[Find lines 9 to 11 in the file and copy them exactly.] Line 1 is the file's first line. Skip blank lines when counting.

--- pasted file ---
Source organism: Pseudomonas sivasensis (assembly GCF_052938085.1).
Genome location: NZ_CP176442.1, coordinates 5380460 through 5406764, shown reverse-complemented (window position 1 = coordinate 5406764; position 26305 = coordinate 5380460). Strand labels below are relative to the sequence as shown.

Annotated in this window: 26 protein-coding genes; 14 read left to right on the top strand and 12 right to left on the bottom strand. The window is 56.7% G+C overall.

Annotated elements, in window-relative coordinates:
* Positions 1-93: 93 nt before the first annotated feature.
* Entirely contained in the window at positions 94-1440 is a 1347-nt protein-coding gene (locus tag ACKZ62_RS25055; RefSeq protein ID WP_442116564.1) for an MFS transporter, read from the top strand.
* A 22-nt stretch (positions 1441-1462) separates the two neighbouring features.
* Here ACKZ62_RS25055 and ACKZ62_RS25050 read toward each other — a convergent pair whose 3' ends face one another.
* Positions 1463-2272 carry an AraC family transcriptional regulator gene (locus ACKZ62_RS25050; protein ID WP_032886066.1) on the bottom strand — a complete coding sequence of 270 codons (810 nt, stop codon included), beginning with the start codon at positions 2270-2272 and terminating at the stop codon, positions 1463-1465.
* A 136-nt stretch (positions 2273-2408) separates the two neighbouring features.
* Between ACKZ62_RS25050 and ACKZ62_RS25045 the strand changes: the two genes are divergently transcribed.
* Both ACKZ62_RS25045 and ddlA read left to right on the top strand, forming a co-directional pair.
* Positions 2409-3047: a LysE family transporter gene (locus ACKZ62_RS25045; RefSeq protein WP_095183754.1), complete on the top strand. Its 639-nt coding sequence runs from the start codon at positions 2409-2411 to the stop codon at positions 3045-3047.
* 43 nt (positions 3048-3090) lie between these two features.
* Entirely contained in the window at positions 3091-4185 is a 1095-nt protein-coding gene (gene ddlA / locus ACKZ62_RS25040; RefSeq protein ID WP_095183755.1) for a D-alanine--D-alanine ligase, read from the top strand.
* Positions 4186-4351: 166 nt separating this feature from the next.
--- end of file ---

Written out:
* Positions 1463-2272 carry an AraC family transcriptional regulator gene (locus ACKZ62_RS25050; protein ID WP_032886066.1) on the bottom strand — a complete coding sequence of 270 codons (810 nt, stop codon included), beginning with the start codon at positions 2270-2272 and terminating at the stop codon, positions 1463-1465.
* A 136-nt stretch (positions 2273-2408) separates the two neighbouring features.
* Between ACKZ62_RS25050 and ACKZ62_RS25045 the strand changes: the two genes are divergently transcribed.